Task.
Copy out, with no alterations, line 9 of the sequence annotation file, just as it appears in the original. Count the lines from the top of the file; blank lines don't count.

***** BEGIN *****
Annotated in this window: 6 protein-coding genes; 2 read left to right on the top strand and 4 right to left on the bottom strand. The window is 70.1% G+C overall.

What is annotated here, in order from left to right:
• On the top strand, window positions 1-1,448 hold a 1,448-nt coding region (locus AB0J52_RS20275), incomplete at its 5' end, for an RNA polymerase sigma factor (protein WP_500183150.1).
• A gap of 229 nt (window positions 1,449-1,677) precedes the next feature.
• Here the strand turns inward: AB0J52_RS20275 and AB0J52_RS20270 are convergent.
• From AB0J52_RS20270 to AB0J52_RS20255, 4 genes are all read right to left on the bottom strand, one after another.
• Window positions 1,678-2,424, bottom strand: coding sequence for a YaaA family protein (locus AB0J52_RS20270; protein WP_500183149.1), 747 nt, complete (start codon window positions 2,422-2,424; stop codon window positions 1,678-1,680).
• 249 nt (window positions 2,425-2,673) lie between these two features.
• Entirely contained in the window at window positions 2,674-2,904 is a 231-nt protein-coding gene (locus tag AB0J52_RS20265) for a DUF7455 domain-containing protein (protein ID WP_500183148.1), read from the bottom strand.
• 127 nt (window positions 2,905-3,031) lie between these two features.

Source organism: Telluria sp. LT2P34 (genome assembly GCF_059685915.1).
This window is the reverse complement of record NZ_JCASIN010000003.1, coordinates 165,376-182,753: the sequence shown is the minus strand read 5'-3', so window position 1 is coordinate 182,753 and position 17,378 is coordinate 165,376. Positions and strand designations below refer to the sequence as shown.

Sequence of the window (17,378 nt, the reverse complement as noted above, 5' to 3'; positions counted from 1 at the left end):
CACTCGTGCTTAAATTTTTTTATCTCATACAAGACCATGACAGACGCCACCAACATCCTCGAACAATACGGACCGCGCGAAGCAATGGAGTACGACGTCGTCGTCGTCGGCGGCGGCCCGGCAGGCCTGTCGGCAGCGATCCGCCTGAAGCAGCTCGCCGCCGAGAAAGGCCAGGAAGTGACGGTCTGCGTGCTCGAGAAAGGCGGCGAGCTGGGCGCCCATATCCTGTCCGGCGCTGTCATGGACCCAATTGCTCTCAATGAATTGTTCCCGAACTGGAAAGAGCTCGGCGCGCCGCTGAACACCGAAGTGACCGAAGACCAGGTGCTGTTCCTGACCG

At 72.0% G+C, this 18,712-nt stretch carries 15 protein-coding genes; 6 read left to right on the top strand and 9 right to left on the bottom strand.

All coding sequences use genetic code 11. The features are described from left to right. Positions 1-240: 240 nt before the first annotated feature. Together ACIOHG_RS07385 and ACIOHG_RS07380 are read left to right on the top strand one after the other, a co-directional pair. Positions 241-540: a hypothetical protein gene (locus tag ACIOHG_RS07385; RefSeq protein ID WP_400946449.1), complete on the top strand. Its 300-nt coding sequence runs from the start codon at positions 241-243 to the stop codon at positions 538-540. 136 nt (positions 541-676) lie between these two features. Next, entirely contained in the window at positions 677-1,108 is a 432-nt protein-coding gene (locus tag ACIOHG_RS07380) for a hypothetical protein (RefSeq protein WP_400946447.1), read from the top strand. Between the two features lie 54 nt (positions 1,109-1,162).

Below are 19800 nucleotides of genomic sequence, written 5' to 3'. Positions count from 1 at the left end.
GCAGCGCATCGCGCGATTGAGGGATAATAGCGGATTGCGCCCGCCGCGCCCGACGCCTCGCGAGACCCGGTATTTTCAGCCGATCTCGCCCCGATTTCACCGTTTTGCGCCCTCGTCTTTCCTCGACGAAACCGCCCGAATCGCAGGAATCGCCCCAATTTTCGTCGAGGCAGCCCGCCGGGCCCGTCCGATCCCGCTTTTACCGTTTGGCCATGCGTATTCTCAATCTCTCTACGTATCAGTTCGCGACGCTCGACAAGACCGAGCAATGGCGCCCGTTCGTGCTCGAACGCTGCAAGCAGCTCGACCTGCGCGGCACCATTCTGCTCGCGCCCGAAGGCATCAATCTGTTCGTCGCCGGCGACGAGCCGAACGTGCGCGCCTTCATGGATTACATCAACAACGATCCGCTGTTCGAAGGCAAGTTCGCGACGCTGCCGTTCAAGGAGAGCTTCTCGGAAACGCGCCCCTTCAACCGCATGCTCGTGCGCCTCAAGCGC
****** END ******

• Entirely contained in the window at window positions 2,674-2,904 is a 231-nt protein-coding gene (locus tag AB0J52_RS20265) for a DUF7455 domain-containing protein (protein ID WP_500183148.1), read from the bottom strand.